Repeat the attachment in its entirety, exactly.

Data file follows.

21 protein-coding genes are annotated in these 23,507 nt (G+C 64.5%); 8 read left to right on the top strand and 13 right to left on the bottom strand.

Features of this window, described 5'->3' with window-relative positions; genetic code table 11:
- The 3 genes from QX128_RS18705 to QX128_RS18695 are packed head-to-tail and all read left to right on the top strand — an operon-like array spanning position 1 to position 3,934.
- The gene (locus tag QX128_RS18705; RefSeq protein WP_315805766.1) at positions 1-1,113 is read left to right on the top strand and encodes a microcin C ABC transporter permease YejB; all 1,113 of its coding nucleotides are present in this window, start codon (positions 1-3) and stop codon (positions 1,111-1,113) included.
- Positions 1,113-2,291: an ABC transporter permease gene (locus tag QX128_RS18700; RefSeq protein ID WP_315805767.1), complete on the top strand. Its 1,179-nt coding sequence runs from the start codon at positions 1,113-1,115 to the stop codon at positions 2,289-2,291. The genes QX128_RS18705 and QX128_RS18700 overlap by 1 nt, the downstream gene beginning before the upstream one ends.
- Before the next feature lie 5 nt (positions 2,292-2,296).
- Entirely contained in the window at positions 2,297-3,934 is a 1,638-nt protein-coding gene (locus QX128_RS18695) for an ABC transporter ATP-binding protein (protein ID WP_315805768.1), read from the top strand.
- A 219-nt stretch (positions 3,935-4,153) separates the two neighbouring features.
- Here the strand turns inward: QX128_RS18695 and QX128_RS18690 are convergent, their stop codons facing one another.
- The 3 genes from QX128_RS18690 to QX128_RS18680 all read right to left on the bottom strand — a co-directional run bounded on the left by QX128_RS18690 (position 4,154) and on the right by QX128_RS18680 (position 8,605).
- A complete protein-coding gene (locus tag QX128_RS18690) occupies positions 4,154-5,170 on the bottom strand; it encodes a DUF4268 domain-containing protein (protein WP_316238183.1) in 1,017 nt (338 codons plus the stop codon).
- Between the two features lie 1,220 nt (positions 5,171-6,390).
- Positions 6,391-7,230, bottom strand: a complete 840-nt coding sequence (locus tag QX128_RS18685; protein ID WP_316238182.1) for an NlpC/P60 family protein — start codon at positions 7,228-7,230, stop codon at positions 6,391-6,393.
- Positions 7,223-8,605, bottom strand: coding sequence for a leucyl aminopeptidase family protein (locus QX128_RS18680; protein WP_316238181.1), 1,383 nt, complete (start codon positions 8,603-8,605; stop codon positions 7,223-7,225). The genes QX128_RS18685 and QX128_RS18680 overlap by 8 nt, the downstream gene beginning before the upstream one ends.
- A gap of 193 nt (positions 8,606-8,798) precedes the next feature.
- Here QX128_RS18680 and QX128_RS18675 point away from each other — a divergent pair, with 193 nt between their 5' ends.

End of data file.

21 protein-coding genes are annotated in these 23,507 nt (G+C 64.5%); 8 read left to right on the top strand and 13 right to left on the bottom strand.

Features of this window, described 5'->3' with window-relative positions; genetic code table 11:
- The 3 genes from QX128_RS18705 to QX128_RS18695 are packed head-to-tail and all read left to right on the top strand — an operon-like array spanning position 1 to position 3,934.
- The gene (locus tag QX128_RS18705; RefSeq protein WP_315805766.1) at positions 1-1,113 is read left to right on the top strand and encodes a microcin C ABC transporter permease YejB; all 1,113 of its coding nucleotides are present in this window, start codon (positions 1-3) and stop codon (positions 1,111-1,113) included.
- Positions 1,113-2,291: an ABC transporter permease gene (locus tag QX128_RS18700; RefSeq protein ID WP_315805767.1), complete on the top strand. Its 1,179-nt coding sequence runs from the start codon at positions 1,113-1,115 to the stop codon at positions 2,289-2,291. The genes QX128_RS18705 and QX128_RS18700 overlap by 1 nt, the downstream gene beginning before the upstream one ends.
- Before the next feature lie 5 nt (positions 2,292-2,296).
- Entirely contained in the window at positions 2,297-3,934 is a 1,638-nt protein-coding gene (locus QX128_RS18695) for an ABC transporter ATP-binding protein (protein ID WP_315805768.1), read from the top strand.
- A 219-nt stretch (positions 3,935-4,153) separates the two neighbouring features.
- Here the strand turns inward: QX128_RS18695 and QX128_RS18690 are convergent, their stop codons facing one another.
- The 3 genes from QX128_RS18690 to QX128_RS18680 all read right to left on the bottom strand — a co-directional run bounded on the left by QX128_RS18690 (position 4,154) and on the right by QX128_RS18680 (position 8,605).
- A complete protein-coding gene (locus tag QX128_RS18690) occupies positions 4,154-5,170 on the bottom strand; it encodes a DUF4268 domain-containing protein (protein WP_316238183.1) in 1,017 nt (338 codons plus the stop codon).
- Between the two features lie 1,220 nt (positions 5,171-6,390).
- Positions 6,391-7,230, bottom strand: a complete 840-nt coding sequence (locus tag QX128_RS18685; protein ID WP_316238182.1) for an NlpC/P60 family protein — start codon at positions 7,228-7,230, stop codon at positions 6,391-6,393.
- Positions 7,223-8,605, bottom strand: coding sequence for a leucyl aminopeptidase family protein (locus QX128_RS18680; protein WP_316238181.1), 1,383 nt, complete (start codon positions 8,603-8,605; stop codon positions 7,223-7,225). The genes QX128_RS18685 and QX128_RS18680 overlap by 8 nt, the downstream gene beginning before the upstream one ends.
- A gap of 193 nt (positions 8,606-8,798) precedes the next feature.
- Here QX128_RS18680 and QX128_RS18675 point away from each other — a divergent pair, with 193 nt between their 5' ends.